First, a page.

Halberd of Christian I of Saxony (reigned 1586–91)


On view at The Met Fifth Avenue in Gallery 371

These halberds of characteristic shape, with elegantly S-shaped axe blade, long tapering spike with sharp mid-ridge, and fleur-de-lis shaped beak, were made for the Trabantenleibgarde (palace and bodyguard) of the Prince Elector Christian I of Saxony (1586–91). An especially elaborate specimen––apparently an officer's weapon––bears the name of the Elector Christian and the date 1588 and is preserved in the Historisches Museum Dresden, the former electoral arsenal.The entire surface of these halberd heads, including their conical sockets and the long side straps, is covered with etched scrollwork. On one side of the axe blade is an oval cartouche with the arms of the archmarshalship of the Holy Roman Empire, per fess, sable and argent, two swords gules in saltire overall, and on the other side the arms of the duchy of Saxony, barry of ten, or and sable, a crancelin vert in bend overall (i.e., horizontally striped of gold and black, with a green coronet diagonally across). The Trabantenleibgarde consisted of more than one hundred men, and since there are enough of these halberds to make them highly desirable collector's items, no important collection seems to be without at least one.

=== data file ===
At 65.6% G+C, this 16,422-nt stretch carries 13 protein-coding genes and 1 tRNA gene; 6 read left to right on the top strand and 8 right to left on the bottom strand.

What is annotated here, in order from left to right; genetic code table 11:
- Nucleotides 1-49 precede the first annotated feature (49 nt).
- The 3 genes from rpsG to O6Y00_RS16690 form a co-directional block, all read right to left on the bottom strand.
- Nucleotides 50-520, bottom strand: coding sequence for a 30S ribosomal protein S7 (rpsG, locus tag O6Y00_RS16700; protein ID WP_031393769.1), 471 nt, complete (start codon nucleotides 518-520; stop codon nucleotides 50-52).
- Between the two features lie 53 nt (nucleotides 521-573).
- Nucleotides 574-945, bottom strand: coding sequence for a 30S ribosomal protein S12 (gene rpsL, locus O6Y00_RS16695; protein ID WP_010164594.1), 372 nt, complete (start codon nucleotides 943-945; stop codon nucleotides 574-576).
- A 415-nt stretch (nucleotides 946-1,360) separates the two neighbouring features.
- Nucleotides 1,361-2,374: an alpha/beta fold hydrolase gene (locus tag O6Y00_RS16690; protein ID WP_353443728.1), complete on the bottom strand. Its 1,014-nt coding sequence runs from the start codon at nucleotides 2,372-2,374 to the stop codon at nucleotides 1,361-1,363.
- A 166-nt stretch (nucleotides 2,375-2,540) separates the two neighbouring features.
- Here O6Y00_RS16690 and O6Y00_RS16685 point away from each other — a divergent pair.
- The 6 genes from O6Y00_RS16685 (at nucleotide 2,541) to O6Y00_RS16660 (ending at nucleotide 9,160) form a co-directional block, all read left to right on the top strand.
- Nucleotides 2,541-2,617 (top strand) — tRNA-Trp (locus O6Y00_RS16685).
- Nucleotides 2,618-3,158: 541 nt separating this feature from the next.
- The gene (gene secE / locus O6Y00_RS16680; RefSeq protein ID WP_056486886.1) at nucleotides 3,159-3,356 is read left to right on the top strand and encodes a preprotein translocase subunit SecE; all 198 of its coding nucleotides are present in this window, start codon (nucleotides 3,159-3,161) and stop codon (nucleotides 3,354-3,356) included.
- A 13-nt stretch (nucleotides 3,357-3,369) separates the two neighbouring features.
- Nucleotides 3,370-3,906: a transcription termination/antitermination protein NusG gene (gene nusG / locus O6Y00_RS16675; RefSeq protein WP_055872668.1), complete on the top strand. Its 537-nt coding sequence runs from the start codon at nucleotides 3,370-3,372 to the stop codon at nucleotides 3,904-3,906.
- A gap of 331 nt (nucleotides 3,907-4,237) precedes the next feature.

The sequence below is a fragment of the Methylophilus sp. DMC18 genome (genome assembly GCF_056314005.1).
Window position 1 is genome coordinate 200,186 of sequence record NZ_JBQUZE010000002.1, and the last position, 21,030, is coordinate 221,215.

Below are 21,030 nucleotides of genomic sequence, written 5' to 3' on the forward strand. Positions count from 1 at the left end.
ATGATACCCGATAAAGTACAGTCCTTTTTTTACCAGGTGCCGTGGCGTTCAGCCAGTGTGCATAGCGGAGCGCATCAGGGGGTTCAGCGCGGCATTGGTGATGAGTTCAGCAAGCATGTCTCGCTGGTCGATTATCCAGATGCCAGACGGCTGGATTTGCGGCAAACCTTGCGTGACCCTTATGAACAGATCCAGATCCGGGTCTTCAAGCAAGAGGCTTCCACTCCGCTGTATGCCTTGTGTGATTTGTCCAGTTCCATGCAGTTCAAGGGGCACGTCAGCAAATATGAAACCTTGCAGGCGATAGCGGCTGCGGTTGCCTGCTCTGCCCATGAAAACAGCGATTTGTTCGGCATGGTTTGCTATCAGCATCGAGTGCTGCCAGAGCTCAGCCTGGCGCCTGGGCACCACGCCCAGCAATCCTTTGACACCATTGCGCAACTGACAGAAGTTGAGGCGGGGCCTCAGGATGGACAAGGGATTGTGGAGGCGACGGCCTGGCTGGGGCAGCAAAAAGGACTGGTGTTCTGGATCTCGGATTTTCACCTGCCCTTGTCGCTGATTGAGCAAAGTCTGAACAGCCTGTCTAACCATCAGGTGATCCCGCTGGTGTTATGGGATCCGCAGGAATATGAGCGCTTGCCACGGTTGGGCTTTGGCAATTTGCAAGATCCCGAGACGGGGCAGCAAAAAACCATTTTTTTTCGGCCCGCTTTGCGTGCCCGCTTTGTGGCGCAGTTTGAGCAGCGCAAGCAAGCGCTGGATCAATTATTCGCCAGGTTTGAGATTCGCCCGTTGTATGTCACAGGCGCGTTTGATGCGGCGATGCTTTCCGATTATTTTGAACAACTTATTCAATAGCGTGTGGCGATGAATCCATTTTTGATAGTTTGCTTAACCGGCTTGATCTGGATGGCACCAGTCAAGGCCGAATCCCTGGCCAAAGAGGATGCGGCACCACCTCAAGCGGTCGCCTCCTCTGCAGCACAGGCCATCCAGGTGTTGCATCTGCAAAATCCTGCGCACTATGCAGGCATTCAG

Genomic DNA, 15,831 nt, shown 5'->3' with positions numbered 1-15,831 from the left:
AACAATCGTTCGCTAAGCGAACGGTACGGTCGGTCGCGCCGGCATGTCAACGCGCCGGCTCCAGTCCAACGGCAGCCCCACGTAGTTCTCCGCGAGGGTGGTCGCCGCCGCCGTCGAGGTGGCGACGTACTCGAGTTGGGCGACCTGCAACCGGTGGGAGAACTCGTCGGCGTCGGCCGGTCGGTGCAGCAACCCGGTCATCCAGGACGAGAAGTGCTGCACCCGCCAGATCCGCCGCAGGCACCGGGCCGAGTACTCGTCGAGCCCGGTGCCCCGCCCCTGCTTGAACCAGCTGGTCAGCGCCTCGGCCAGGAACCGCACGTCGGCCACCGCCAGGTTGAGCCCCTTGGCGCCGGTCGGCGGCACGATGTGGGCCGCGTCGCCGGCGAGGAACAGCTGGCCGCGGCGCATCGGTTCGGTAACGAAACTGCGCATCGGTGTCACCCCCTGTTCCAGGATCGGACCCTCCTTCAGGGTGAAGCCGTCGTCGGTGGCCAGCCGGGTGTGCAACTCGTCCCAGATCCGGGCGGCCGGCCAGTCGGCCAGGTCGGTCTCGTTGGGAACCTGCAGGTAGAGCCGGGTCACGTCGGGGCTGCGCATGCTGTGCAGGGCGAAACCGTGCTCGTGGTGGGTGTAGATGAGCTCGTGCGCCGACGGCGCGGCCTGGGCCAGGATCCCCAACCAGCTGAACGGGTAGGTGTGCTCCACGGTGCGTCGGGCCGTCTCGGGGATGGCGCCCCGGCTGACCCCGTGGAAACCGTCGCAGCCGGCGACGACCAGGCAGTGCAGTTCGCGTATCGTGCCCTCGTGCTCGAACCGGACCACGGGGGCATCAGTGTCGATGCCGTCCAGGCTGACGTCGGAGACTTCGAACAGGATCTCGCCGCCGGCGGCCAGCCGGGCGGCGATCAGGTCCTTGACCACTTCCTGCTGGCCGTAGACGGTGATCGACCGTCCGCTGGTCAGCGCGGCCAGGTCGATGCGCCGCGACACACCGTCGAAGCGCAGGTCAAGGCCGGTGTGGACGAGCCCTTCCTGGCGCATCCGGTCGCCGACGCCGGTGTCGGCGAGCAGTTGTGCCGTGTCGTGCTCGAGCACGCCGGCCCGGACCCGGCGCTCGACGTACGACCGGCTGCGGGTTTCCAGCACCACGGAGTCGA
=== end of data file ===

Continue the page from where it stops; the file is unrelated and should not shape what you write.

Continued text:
Halberd of Christian I of Saxony (reigned 1586–91), Steel, gold, wood, German

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